What really bothers me as a pharmacist is that an awful lot of the vitamins and supplements have no markings whatsoever.  Someone brings me a pharmaceutical pill asking me to identify it, I can do that, because it has designated shape, color, and FDA approved letters and numbers on it.   With a lot of the vitamins and supplements, if they don't have the bottle, there's absolutely no way to know.  No way to tell if it is what they think it is, no way to trace it back to the manufacturer if someone gets ill.  FDA should not allow it.  Tom Harkin was the congresscritter who demanded that all these supplements be allowed for sale in the US without regulation, because they were "natural".
 
2018-09-14 06:47:19 AM  

Pharmdawg: Abacus9: Rik01: It's about time the AMA started cracking down on these fakes who advertise miracle cures on those far too long infomercials on TV. Apparently the FCC no longer has the balls to stop such things. I just love that advertisement with the bearded young 'doctor?' who demands to know why, if you're addicted you haven't called his expensive place yet. (They don't tell you that becoming an inpatient in such places costs about $20,000 a month.)

TV stations no longer check to see if they are allowing false advertising to go on the air either. They're just greedy for the money advertisers pay. Why do you think TV programming on many channels after midnight is filled with infomercials and now the FCC allows the 'mini-infomercial' like one which comes on before the commercial break for two minutes, then the commercials (usually 8 in all) come on for another two minutes.

At least that's enough time to go in the kitchen and make a sandwich.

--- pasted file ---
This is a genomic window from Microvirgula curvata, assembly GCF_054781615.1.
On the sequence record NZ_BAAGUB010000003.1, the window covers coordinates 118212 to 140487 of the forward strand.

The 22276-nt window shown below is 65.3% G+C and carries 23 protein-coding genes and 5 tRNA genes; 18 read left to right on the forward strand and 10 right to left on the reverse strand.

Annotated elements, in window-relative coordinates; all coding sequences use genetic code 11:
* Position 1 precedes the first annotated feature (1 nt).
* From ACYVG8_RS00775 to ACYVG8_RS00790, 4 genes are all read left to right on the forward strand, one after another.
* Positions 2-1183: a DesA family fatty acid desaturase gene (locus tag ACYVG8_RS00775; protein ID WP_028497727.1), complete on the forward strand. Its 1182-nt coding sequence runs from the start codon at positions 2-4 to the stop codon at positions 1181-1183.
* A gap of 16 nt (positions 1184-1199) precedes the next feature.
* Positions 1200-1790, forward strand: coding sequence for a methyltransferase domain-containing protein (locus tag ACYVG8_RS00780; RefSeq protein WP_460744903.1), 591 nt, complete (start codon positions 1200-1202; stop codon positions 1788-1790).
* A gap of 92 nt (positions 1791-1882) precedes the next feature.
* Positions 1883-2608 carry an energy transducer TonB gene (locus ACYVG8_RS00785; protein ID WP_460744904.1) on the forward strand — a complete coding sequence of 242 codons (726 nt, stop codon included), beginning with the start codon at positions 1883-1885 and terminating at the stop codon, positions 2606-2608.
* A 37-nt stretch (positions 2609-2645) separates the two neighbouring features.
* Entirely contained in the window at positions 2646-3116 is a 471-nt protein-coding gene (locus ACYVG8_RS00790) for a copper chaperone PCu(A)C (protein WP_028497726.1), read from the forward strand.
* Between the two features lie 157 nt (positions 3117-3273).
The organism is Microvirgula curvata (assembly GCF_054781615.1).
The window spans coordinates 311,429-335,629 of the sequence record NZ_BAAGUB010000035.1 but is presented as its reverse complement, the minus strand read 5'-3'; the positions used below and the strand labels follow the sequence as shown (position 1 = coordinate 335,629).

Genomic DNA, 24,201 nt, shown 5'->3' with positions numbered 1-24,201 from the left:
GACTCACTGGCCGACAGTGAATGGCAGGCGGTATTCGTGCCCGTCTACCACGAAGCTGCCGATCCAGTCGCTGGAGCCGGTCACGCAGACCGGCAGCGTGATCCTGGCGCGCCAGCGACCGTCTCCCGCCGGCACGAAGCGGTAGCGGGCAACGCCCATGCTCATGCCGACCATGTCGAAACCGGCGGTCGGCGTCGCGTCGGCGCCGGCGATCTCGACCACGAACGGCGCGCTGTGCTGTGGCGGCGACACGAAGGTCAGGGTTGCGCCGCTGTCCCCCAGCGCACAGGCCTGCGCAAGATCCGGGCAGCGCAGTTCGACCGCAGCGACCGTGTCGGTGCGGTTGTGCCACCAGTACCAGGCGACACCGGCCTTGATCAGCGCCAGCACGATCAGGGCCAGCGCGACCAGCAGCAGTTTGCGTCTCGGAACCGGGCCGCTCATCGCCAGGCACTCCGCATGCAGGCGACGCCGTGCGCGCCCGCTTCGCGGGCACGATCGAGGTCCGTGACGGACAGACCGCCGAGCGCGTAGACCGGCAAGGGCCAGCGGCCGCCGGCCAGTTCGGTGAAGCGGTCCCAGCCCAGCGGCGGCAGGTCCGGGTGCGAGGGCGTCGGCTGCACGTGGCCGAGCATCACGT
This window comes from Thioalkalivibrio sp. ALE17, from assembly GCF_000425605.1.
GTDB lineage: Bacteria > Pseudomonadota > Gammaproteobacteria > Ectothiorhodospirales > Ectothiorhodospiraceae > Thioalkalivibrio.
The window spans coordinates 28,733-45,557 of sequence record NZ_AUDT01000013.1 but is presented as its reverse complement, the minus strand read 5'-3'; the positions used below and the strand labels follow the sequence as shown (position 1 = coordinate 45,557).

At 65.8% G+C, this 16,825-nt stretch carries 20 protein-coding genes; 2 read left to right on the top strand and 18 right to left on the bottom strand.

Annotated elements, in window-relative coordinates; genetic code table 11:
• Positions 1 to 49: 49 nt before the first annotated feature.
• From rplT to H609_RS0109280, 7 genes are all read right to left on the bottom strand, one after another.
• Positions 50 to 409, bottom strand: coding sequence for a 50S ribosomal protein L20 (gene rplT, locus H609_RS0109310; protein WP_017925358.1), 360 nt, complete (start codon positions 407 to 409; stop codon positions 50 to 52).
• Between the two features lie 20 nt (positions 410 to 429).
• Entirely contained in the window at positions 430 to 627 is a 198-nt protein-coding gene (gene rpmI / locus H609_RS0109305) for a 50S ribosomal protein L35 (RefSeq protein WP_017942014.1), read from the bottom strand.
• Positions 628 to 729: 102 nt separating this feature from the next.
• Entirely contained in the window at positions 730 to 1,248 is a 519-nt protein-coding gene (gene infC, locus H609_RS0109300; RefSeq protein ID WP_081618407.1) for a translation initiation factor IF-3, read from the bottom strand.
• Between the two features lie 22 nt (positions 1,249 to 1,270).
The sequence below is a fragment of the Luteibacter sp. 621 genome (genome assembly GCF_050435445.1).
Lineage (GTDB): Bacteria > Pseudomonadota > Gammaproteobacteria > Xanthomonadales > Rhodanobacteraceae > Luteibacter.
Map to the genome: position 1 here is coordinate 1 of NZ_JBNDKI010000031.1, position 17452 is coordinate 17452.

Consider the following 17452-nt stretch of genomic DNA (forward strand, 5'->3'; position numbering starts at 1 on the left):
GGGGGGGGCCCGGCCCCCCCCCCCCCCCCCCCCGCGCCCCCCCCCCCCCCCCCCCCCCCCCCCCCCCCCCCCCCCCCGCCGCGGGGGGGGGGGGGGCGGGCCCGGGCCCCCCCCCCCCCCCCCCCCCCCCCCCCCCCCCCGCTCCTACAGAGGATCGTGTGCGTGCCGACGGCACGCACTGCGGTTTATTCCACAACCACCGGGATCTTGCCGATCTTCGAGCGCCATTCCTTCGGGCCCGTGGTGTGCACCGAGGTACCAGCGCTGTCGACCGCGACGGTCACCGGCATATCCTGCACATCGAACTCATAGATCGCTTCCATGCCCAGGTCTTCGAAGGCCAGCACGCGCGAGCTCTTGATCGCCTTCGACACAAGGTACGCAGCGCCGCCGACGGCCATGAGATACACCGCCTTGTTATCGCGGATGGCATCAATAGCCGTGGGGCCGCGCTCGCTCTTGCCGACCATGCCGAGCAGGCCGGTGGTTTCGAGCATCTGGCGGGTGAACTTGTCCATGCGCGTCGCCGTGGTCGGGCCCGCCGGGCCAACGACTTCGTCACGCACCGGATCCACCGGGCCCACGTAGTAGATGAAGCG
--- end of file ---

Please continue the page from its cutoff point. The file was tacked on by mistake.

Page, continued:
There's so much false advertising on TV these days that I am amazed that so many con-men and women get away with it.

Now go buy your copper skillet for just $59.95 that is covered with diamond guard to prevent damage and make it non-stick. Money back guarantee for 30 days. (Or just about the length of time the skillet will stay non-stick.)

And it would be nice if the FDA would do something about those shady supplements too, but Murka. Gotta make those crazy profits.

What really bothers me as a pharmacist is that an awful lot of the vitamins and supplements have no markings whatsoever.  Someone brings me a pharmaceutical pill asking me to identify it, I can do that, because it has designated shape, color, and FDA approved letters and numbers on it.   With a lot of the vitamins and supplements, if they don't have the bottle, there's absolutely no way to know.  No way to tell if it is what they think it is, no way to trace it back to the manufacturer if someone gets ill.  FDA should not allow it.  Tom Harkin was the congressc ...


Yup. And people continue to buy that crap, and drug stores continue to stock it. Should be a crime to pass off anything homeopathic as medicine. At the very least, there should be a large warning on it that says "for entertainment purposes only" or something. Not that anyone would read it.
 
2018-09-14 06:59:19 AM  

Rik01: It's about time the AMA started cracking down on these fakes who advertise miracle cures on those far too long infomercials on TV. Apparently the FCC no longer has the balls to stop such things. I just love that advertisement with the bearded young 'doctor?' who demands to know why, if you're addicted you haven't called his expensive place yet. (They don't tell you that becoming an inpatient in such places costs about $20,000 a month.)